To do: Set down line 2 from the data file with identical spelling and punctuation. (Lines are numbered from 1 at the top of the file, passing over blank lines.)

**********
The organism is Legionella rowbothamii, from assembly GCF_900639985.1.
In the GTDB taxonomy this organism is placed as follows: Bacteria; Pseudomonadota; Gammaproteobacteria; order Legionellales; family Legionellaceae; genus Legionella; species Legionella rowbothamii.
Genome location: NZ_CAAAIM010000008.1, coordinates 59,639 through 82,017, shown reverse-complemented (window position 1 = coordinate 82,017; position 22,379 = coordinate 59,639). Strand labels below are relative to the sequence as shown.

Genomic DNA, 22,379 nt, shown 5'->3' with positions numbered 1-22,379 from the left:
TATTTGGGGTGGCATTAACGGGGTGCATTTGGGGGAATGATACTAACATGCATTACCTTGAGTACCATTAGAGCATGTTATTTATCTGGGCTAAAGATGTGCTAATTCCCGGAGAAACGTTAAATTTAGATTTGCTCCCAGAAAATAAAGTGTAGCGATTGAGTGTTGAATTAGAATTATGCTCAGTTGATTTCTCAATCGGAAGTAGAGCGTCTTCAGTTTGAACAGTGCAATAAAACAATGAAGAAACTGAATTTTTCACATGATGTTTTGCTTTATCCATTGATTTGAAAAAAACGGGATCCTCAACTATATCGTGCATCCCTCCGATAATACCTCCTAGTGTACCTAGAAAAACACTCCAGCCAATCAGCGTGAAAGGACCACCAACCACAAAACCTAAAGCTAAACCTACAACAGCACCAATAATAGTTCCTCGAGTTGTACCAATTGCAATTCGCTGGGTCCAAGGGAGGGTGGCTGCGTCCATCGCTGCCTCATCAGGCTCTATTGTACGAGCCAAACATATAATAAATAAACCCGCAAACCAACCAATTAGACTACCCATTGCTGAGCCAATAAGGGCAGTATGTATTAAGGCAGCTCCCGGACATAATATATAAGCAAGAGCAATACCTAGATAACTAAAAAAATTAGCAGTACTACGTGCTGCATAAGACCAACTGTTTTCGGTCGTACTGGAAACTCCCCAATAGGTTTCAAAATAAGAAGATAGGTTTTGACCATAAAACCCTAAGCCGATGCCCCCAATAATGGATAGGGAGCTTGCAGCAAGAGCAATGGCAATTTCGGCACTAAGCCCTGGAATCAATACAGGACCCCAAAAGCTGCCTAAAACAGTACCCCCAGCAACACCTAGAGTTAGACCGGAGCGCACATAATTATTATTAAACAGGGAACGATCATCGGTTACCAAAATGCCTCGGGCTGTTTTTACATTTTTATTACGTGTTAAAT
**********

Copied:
In the GTDB taxonomy this organism is placed as follows: Bacteria; Pseudomonadota; Gammaproteobacteria; order Legionellales; family Legionellaceae; genus Legionella; species Legionella rowbothamii.